Organized Crime Publications
On July 21st, the investigative arm of the U.S. Congress, the Government Accountability Office (GAO), released a report assessing the Merida Initiative—a security cooperation program that guides U.S.-Mexico collaboration to confront organized crime and drug trafficking organizations.
While the majority of U.S. funding in the first phase of the Merida Initiative went to expensive equipment, particularly aircraft, the new approach shifts the focus toward institution building. It will attempt to create successful pilot projects, most likely in Tijuana and/or Ciudad Juarez, using a comprehensive approach to public security that could presumably be replicated in other parts of Mexico.
Our group of seven is part of a joint research and writing project to examine the effectiveness of US and Mexican efforts to confront transnational organized crime that is tearing apart communities in both countries. Our project starts with the assumption that both countries have a shared responsibility to address the violence and underlying causes giving rise to the current crises in places like Ciudad Juarez.
Calderón took an important step forward for Mexico’s national security interest by collaborating with the United States and sharing the responsibility of tackling organized crime. Will Calderón’s successor continue down this road? Can we foresee an equivalent to the North American Free Trade Agreement (NAFTA) on the security front?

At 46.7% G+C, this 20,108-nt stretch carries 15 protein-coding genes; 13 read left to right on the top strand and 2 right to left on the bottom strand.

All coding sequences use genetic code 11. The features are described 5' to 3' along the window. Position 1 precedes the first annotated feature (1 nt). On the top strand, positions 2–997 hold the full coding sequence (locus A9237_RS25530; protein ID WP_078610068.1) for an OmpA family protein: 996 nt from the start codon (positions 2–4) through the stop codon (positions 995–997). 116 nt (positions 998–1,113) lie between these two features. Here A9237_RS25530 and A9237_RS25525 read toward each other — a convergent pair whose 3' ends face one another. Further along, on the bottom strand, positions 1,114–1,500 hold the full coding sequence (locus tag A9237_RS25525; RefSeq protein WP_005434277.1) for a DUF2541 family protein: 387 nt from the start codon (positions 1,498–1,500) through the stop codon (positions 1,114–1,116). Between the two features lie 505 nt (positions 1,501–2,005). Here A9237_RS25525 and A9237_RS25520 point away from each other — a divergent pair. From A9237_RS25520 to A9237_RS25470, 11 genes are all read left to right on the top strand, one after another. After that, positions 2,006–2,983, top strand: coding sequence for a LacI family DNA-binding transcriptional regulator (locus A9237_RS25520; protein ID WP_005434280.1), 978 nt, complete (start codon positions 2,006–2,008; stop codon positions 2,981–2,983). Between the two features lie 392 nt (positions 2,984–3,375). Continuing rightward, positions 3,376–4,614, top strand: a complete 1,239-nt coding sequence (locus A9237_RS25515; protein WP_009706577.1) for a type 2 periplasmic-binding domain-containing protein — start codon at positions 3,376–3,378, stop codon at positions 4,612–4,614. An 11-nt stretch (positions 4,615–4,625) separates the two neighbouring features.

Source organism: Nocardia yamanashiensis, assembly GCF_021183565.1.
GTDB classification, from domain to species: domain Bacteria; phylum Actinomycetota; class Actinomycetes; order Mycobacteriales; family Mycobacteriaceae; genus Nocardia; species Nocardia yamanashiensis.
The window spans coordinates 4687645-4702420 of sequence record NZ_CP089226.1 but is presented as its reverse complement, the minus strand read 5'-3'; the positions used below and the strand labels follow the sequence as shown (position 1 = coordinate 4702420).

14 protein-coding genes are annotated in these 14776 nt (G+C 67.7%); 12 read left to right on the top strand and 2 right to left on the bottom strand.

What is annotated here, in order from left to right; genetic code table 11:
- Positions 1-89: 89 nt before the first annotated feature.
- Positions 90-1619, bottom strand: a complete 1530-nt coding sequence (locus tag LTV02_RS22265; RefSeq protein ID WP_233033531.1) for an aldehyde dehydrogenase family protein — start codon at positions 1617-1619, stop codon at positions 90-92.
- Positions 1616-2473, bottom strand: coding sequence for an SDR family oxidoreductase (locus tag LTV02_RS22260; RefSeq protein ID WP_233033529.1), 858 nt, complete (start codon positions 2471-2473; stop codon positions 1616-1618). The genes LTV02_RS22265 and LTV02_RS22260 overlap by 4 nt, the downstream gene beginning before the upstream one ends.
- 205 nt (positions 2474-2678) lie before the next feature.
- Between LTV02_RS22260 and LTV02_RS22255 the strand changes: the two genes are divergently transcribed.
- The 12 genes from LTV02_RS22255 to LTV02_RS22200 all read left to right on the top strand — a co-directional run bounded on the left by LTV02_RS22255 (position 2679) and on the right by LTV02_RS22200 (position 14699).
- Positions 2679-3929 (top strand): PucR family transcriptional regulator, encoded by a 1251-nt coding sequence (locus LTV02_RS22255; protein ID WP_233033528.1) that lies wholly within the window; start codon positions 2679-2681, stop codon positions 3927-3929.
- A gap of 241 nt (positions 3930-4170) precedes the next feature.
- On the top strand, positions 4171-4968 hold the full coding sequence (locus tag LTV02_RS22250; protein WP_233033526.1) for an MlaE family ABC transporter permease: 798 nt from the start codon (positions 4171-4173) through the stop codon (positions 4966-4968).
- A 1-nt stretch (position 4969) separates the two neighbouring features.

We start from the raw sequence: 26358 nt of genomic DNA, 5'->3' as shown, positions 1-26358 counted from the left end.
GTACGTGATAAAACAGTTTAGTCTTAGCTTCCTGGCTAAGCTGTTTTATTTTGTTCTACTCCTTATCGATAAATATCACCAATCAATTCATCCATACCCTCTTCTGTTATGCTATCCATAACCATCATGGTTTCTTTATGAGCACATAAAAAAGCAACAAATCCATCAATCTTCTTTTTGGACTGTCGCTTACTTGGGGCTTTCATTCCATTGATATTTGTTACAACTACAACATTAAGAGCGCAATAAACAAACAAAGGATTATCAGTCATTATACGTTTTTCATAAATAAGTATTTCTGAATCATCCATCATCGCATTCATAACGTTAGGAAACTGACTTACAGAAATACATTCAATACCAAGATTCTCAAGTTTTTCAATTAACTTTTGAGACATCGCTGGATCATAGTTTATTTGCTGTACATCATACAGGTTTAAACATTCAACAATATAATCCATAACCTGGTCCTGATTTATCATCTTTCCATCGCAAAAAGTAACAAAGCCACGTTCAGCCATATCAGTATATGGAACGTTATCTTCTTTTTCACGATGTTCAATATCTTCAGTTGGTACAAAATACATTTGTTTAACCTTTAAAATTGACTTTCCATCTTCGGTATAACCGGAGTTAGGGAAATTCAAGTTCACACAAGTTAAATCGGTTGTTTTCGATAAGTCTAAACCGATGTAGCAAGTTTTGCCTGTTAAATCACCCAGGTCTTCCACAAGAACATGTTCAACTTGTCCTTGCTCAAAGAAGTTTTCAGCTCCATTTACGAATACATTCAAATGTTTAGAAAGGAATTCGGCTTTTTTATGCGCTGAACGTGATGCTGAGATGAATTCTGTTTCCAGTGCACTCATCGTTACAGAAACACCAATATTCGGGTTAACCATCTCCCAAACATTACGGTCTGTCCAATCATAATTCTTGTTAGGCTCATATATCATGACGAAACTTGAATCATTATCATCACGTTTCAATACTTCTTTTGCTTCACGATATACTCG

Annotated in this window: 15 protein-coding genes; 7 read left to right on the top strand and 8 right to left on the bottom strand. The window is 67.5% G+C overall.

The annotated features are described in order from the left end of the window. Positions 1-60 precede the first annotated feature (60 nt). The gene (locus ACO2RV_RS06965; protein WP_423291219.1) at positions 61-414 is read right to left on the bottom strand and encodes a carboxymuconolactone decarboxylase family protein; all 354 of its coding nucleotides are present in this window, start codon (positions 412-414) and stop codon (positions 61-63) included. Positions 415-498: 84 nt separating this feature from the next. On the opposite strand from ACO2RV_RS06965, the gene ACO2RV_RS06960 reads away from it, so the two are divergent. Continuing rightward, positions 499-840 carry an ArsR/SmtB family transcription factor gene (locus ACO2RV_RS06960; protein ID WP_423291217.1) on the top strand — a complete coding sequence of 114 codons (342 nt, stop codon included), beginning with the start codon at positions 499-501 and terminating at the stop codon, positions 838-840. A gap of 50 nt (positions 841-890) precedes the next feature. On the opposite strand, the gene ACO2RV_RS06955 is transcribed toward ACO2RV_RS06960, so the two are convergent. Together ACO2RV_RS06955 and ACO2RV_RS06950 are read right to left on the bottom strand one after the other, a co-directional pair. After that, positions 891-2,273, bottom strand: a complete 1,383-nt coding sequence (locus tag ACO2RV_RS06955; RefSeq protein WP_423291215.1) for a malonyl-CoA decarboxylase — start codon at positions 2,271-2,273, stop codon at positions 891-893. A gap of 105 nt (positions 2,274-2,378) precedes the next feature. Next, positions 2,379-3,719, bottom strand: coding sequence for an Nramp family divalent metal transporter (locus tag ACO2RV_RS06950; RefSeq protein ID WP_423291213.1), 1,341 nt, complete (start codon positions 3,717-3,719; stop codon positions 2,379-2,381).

Strengthening U.S.-Mexico Cooperation against Drug Trafficking: What Can State Attorney Generals Do?Jun 16, 2009
I would like to offer a bit of context on the current situation related to drug trafficking and organized crime in Mexico; the efforts that are going on between our two countries to address this; and specifically how the attorneys general might be able to play a leading role in these efforts, which have profound implications for our home communities as well as for the country next door.
The following report seeks to highlight where common themes emerged in the discussion about organized crime and U.S.-Mexico security cooperation.
The Merida Initiative, which has been proposed by the U.S. and Mexican governments, would provide $1.4 billion over three years in equipment and training from the U.S. to the Mexican government to support both law enforcement efforts directed against organized crime and long-term institution building for federal police and the judicial system.
While there have been instances of cooperation between the United States and Mexico in the past, the Mérida Initiative marks the first time Mexico has asked for U.S. assistance to strengthen its institutional capacity to respond to organized crime.
Toward a Society under Law covers issues of crime and police in Latin America, with chapters on the impact of community policing, the role of advocacy networks, urban social policies and crime, and the cost of crime. It also includes case studies of police reform, community policing, Argentina’s national plan for crime prevention, and crime in Mexico City.
Some countries develop illegal drug industries, and others do not. Discerning the distinguishing characteristics—social, economic, and political—of countries with these industries forms the subject of Francisco Thoumi’s sophisticated and humane study.